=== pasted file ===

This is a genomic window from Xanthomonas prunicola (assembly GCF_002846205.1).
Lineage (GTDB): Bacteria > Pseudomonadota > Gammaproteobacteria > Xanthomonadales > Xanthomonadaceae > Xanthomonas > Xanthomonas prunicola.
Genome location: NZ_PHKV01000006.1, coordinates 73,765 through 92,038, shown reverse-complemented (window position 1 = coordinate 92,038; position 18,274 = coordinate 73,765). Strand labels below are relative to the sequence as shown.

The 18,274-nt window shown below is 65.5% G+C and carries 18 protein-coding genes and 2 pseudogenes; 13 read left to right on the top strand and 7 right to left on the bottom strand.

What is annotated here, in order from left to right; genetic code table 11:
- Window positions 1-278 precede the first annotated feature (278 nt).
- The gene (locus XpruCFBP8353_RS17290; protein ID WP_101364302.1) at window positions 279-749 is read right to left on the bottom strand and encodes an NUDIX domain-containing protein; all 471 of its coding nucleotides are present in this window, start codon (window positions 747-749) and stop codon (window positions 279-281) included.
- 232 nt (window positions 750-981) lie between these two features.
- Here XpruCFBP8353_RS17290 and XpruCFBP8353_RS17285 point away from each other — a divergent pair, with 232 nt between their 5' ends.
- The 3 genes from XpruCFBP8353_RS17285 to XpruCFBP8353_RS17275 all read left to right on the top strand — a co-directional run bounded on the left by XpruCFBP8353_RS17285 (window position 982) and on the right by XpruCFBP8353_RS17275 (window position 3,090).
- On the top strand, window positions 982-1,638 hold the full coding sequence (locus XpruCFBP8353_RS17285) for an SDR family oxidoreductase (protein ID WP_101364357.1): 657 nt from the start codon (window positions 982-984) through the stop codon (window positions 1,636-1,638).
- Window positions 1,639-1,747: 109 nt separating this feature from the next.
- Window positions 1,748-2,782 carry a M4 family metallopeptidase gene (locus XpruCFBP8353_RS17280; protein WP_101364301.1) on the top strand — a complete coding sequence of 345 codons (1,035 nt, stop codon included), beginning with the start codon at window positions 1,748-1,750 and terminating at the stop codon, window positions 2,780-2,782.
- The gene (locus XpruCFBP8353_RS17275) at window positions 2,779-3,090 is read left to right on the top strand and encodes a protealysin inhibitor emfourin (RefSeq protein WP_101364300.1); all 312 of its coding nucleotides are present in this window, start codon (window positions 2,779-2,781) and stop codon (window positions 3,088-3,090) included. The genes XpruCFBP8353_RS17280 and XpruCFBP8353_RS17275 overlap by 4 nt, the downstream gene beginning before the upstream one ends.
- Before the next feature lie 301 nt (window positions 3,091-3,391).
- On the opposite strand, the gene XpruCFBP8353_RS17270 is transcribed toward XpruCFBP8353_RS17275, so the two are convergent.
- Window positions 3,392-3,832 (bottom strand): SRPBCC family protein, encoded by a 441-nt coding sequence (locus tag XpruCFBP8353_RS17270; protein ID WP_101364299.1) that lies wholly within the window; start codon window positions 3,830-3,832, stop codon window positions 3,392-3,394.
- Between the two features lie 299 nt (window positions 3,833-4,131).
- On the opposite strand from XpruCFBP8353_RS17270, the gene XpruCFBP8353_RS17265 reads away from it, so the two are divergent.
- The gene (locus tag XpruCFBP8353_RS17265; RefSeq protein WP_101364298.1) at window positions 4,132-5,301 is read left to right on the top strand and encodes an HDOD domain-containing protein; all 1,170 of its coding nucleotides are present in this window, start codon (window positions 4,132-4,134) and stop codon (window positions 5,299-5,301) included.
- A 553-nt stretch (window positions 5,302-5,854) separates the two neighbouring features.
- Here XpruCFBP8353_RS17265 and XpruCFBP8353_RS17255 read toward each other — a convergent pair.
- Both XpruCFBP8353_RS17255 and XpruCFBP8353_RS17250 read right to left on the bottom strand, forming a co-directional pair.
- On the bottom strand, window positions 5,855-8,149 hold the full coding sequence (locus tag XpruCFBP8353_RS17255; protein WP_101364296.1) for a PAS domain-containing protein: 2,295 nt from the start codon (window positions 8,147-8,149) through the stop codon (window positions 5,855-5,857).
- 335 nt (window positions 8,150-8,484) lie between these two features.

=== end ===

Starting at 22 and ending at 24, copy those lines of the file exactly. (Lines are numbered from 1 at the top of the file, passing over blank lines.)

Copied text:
- Here XpruCFBP8353_RS17265 and XpruCFBP8353_RS17255 read toward each other — a convergent pair.
- Both XpruCFBP8353_RS17255 and XpruCFBP8353_RS17250 read right to left on the bottom strand, forming a co-directional pair.
- On the bottom strand, window positions 5,855-8,149 hold the full coding sequence (locus tag XpruCFBP8353_RS17255; protein WP_101364296.1) for a PAS domain-containing protein: 2,295 nt from the start codon (window positions 8,147-8,149) through the stop codon (window positions 5,855-5,857).